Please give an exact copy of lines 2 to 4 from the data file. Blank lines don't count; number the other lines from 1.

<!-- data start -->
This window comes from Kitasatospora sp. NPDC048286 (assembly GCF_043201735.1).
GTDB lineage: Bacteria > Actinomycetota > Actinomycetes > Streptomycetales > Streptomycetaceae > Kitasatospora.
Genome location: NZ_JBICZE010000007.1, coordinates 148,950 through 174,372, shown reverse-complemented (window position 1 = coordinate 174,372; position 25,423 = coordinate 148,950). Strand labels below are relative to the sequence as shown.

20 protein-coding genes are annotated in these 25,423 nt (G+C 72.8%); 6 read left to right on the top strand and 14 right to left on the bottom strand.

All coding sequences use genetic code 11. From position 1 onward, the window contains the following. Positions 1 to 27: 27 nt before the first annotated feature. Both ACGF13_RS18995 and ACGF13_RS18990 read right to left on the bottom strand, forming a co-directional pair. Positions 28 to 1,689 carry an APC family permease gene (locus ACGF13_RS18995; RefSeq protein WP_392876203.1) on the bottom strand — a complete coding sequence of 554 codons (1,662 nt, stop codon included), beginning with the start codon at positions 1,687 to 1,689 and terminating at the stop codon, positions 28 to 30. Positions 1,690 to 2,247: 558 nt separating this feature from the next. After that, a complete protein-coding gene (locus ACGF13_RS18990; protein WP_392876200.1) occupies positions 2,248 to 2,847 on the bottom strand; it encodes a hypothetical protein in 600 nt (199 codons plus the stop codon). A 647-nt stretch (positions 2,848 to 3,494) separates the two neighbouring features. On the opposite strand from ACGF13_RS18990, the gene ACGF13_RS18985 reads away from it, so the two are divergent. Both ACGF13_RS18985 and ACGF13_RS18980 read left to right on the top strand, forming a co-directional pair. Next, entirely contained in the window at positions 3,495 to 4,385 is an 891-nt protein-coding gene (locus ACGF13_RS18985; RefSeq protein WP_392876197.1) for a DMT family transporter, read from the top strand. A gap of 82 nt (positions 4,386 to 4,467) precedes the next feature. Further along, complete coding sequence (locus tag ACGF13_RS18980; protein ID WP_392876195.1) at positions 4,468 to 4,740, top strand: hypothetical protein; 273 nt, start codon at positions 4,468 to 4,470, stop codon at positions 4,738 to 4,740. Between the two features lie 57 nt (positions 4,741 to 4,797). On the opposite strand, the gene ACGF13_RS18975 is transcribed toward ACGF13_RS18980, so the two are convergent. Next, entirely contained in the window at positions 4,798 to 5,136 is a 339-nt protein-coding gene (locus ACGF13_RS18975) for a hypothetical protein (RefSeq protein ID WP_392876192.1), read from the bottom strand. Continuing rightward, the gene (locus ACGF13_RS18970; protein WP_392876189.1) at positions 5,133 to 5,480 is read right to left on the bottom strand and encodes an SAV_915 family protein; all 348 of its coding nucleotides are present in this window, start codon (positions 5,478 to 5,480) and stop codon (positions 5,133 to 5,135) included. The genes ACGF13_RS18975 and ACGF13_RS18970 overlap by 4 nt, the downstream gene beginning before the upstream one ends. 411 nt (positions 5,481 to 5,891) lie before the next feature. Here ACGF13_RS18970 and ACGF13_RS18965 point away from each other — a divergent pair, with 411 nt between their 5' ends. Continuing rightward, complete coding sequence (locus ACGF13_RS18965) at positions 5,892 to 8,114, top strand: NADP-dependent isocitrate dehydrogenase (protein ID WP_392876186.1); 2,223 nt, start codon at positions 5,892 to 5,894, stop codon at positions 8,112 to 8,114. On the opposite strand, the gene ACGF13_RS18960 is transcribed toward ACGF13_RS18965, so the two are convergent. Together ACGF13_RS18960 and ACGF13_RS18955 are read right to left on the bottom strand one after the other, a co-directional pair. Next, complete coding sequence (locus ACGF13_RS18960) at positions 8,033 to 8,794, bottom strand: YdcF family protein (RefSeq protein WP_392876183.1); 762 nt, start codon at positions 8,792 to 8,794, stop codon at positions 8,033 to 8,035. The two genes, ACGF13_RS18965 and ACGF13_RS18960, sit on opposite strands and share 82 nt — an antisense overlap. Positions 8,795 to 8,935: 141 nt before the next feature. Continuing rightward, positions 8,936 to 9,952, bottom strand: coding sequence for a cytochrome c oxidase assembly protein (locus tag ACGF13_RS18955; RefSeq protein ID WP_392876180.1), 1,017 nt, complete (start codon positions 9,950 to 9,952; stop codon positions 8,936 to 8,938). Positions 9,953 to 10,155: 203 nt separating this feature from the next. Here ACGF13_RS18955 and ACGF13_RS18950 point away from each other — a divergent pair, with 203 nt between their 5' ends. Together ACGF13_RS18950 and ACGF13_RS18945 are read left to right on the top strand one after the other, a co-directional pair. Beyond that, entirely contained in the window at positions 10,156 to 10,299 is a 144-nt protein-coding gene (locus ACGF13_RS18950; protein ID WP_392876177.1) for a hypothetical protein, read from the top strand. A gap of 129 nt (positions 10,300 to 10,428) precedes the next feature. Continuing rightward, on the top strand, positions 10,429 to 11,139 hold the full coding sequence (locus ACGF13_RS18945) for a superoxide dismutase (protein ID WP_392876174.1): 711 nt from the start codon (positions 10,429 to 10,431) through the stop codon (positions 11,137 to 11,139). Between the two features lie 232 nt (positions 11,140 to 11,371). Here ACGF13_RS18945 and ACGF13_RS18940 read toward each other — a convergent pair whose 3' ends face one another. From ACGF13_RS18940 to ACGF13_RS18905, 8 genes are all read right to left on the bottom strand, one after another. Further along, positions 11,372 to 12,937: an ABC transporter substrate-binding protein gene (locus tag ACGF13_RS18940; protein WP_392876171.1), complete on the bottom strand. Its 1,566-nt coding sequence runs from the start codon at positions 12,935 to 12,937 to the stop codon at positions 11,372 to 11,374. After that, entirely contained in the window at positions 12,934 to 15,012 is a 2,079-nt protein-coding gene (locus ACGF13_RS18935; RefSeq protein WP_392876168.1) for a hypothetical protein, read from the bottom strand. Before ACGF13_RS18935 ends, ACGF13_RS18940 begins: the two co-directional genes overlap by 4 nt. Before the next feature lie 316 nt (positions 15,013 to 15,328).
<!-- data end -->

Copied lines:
GTDB lineage: Bacteria > Actinomycetota > Actinomycetes > Streptomycetales > Streptomycetaceae > Kitasatospora.
Genome location: NZ_JBICZE010000007.1, coordinates 148,950 through 174,372, shown reverse-complemented (window position 1 = coordinate 174,372; position 25,423 = coordinate 148,950). Strand labels below are relative to the sequence as shown.

20 protein-coding genes are annotated in these 25,423 nt (G+C 72.8%); 6 read left to right on the top strand and 14 right to left on the bottom strand.